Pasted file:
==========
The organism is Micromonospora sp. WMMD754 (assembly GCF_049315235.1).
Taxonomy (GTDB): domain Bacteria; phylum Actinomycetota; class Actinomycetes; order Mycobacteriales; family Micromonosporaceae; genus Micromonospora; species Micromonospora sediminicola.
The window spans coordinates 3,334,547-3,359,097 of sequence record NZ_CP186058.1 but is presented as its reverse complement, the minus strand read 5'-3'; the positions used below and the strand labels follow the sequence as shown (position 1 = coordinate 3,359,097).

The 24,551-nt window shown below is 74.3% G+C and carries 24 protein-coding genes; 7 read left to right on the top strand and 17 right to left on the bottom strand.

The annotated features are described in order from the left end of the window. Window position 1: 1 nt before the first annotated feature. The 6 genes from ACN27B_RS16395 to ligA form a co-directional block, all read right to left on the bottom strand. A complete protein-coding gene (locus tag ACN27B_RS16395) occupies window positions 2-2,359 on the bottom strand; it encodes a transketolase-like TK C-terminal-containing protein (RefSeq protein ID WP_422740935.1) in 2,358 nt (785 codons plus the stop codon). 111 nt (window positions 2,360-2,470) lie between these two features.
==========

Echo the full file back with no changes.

The organism is Micromonospora sp. WMMD754 (assembly GCF_049315235.1).
Taxonomy (GTDB): domain Bacteria; phylum Actinomycetota; class Actinomycetes; order Mycobacteriales; family Micromonosporaceae; genus Micromonospora; species Micromonospora sediminicola.
The window spans coordinates 3,334,547-3,359,097 of sequence record NZ_CP186058.1 but is presented as its reverse complement, the minus strand read 5'-3'; the positions used below and the strand labels follow the sequence as shown (position 1 = coordinate 3,359,097).

The 24,551-nt window shown below is 74.3% G+C and carries 24 protein-coding genes; 7 read left to right on the top strand and 17 right to left on the bottom strand.

The annotated features are described in order from the left end of the window. Window position 1: 1 nt before the first annotated feature. The 6 genes from ACN27B_RS16395 to ligA form a co-directional block, all read right to left on the bottom strand. A complete protein-coding gene (locus tag ACN27B_RS16395) occupies window positions 2-2,359 on the bottom strand; it encodes a transketolase-like TK C-terminal-containing protein (RefSeq protein ID WP_422740935.1) in 2,358 nt (785 codons plus the stop codon). 111 nt (window positions 2,360-2,470) lie between these two features.